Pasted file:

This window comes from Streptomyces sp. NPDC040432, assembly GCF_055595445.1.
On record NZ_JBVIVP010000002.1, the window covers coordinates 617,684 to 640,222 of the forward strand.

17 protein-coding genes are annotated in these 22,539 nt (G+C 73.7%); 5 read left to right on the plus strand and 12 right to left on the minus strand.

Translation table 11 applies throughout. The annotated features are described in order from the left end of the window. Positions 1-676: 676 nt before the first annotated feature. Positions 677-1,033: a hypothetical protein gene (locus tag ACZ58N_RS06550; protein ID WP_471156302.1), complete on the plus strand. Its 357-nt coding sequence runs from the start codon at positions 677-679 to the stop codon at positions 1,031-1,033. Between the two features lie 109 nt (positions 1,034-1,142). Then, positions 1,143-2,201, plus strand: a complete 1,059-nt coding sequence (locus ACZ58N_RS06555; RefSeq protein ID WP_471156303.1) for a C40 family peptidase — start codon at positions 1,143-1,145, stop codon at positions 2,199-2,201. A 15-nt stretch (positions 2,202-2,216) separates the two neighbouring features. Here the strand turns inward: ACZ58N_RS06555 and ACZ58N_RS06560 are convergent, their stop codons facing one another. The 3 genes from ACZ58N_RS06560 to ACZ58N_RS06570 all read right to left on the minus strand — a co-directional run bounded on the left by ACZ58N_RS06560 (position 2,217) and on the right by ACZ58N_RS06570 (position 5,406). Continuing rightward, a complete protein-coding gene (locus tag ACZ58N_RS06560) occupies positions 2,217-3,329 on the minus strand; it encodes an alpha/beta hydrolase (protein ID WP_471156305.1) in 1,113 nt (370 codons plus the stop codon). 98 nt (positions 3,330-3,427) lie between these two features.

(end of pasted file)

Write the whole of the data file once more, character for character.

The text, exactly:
This window comes from Streptomyces sp. NPDC040432, assembly GCF_055595445.1.
On record NZ_JBVIVP010000002.1, the window covers coordinates 617,684 to 640,222 of the forward strand.

17 protein-coding genes are annotated in these 22,539 nt (G+C 73.7%); 5 read left to right on the plus strand and 12 right to left on the minus strand.

Translation table 11 applies throughout. The annotated features are described in order from the left end of the window. Positions 1-676: 676 nt before the first annotated feature. Positions 677-1,033: a hypothetical protein gene (locus tag ACZ58N_RS06550; protein ID WP_471156302.1), complete on the plus strand. Its 357-nt coding sequence runs from the start codon at positions 677-679 to the stop codon at positions 1,031-1,033. Between the two features lie 109 nt (positions 1,034-1,142). Then, positions 1,143-2,201, plus strand: a complete 1,059-nt coding sequence (locus ACZ58N_RS06555; RefSeq protein ID WP_471156303.1) for a C40 family peptidase — start codon at positions 1,143-1,145, stop codon at positions 2,199-2,201. A 15-nt stretch (positions 2,202-2,216) separates the two neighbouring features. Here the strand turns inward: ACZ58N_RS06555 and ACZ58N_RS06560 are convergent, their stop codons facing one another. The 3 genes from ACZ58N_RS06560 to ACZ58N_RS06570 all read right to left on the minus strand — a co-directional run bounded on the left by ACZ58N_RS06560 (position 2,217) and on the right by ACZ58N_RS06570 (position 5,406). Continuing rightward, a complete protein-coding gene (locus tag ACZ58N_RS06560) occupies positions 2,217-3,329 on the minus strand; it encodes an alpha/beta hydrolase (protein ID WP_471156305.1) in 1,113 nt (370 codons plus the stop codon). 98 nt (positions 3,330-3,427) lie between these two features.